Beyond their scheduled shifts, officers may work overtime on cases, court appearances, or special assignments. "Roughly 40 percent of the nation's 861,000 police officers work more than 12 hours a day -- and a similar proportion suffer from a sleep disorder such as insomnia or excessive sleepiness" (APA.org). Sleep disorders and fatigue affect moods, cognitive abilities, physical reflexes, social interactions, and immune systems. That is bad for performing routine functions like driving and high-level decision making, "especially when officers must make decisions about whether to use deadly force -- often in ambiguous, fast-paced, high-risk situations" (APA.org).
Length of Shift
Traditionally, police were scheduled to work five 8-hour shifts per week. Many departments have experimented with four 10-hour shifts or even three 12-hour shifts.
Karen Amendola and her colleagues at the Police Foundation conducted a study of 275 officers working various lengths of shifts over six months. The officers were randomly assigned to work 8-, 10-, or 12-hour shifts. It turned out that officers working 10-hour shifts tended to get more sleep than those working 8-hour shifts--an average of 30 minutes more per night (NIJ.gov). Those working 10-hour shifts worked the least amount of overtime and also reported having a "higher quality of work life than those on 8-hour shifts" (NIJ.gov).
In contrast, "officers working the 12-hour shifts reported greater levels of sleepiness and lower levels of alertness at work" (NIJ.gov). They worked 3 times as much overtime as those on 10-hour shifts, but less than those working 8-hour shifts.
From limited data, the 12-hour shift seems to be the least conducive to optimum police effectiveness on the job while 10-hour shifts hold possible benefits over the traditional 8-hour system. More research is needed.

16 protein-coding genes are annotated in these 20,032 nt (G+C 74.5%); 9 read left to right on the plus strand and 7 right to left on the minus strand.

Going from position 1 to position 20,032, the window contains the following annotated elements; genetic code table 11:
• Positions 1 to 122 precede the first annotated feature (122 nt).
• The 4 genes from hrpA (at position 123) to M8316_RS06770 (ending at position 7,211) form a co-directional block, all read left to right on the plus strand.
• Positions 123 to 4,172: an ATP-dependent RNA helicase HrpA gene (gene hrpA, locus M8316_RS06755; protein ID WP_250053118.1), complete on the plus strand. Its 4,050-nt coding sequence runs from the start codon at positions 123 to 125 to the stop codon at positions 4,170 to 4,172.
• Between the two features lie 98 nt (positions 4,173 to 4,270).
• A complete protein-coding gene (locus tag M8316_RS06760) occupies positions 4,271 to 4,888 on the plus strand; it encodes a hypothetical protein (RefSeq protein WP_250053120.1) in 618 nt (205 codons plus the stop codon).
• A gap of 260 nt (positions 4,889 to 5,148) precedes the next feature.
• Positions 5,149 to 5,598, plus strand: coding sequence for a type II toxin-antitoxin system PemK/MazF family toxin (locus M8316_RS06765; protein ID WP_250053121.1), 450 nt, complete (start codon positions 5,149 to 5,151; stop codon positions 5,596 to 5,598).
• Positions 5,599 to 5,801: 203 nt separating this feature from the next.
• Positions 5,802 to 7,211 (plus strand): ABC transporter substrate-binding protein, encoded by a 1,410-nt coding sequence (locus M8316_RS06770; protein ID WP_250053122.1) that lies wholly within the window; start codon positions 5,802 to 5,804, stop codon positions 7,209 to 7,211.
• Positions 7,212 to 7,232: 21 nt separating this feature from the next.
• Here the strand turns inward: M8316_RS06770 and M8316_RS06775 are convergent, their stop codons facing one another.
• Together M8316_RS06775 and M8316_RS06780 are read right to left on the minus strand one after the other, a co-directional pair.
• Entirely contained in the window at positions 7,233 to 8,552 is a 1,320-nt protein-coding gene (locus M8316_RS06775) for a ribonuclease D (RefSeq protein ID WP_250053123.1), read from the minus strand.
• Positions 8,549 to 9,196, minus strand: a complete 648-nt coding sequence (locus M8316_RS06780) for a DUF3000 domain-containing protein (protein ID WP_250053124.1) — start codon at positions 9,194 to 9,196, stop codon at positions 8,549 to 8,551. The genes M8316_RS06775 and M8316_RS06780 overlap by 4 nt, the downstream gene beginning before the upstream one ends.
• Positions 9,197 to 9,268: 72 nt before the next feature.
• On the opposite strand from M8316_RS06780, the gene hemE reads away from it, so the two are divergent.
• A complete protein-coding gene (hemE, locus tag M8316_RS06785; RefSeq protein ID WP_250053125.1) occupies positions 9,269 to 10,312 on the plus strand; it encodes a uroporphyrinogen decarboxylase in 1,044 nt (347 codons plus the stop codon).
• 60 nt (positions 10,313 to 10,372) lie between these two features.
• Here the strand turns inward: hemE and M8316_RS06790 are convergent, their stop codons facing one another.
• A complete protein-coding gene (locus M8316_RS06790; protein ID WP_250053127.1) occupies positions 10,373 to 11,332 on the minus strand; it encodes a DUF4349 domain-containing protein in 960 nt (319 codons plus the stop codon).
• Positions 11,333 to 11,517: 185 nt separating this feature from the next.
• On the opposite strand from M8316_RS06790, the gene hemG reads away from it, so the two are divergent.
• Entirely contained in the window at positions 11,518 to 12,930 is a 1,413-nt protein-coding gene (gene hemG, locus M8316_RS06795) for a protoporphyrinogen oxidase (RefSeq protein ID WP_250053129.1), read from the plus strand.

Time of Day
Let's compare working a night shift to a more traditional day/evening shift. We may all have 24 hours in a day, but people who work a night shift tend to get less sleep than those who work other schedules. They get stuck between living a nocturnal existence in which they sleep during the day and participating in social circles that gather during the day. Many function on less than four hours of sleep daily. "This could lead to individual health problems, as well as poor work performance" (Jimston Journal).
Even if they get ample sleep, they still face a difficult battle. "People who work the night shift must combat their bodies' natural rest period while trying to remain alert and high functioning" (APA.org). Your body is designed to slow down and cool off at night--not what you want when responding to an emergency call.
Officers may adopt bad eating and drinking habits in an effort to boost their energy levels, but this leads to other health problems.
Alternative Work Patterns
There are three ways that shift work tends to be assigned: dedicated (permanent) shifts; slow rotation; and rapid rotation (Jimston Journal).
Dedicated Shifts: Set work hours make it easier for departments to schedule officers and for officers to adjust their habits to their work hours. Individuals at least have the opportunity to physically adjust to their schedules. However, night shift workers are still less likely to get a full seven to eight hours of sleep. Problems of sleep loss and fatigue are exacerbated when the assigned shift is a 12 hour, overnight shift.
Slow Rotation: Some departments choose to share the burdens and opportunities of working various shifts across the workforce. They may switch shifts slowly over time. It is best for the health of workers that they not have to "change shifts for at least 4-5 weeks at a time. This allows for minimal disruption of the circadian cycle" (Jimston Journal).
Rapid Rotation: Within as little as one week, police may be required to change from afternoon to day to night shift. This is the most disruptive of all patterns, giving individuals no chance to adjust their biological clocks to a set of wake/sleep hours. Animal experiments have shown that rapid rotation left circadian rhythms undetectable. "Body temperature and blood chemistry of these animals were in a constant state of flux" (Jimston Journal).
It is imperative that departments use either dedicated shifts or a slow rotation. "Research has found that people deprived of normal sleeping patterns can actually fall into microsleep for a few seconds and be unaware that they aren't performing the task before them" (Jimston Journal).
Even if we go with dedicated, 10-hour shifts, some officers must be assigned to the night shift. Next week, I will look into ways to adjust your biological clock and avoid the sleep and health issues often associated with working the night shift.
- Pearsall, Beth, "Sleep Disorders, Work Shifts and Officer Wellness," National Institute of Justice, NIJ.gov, 06/2012.
- Price, Michael, "The Risks of Night Work," American Psychological Association, APA.org, 01/2011.
- Violanti, John M., "Shift Work may be Hazardous to Your Health," Jimston Journal, (accessed 12-26-2012)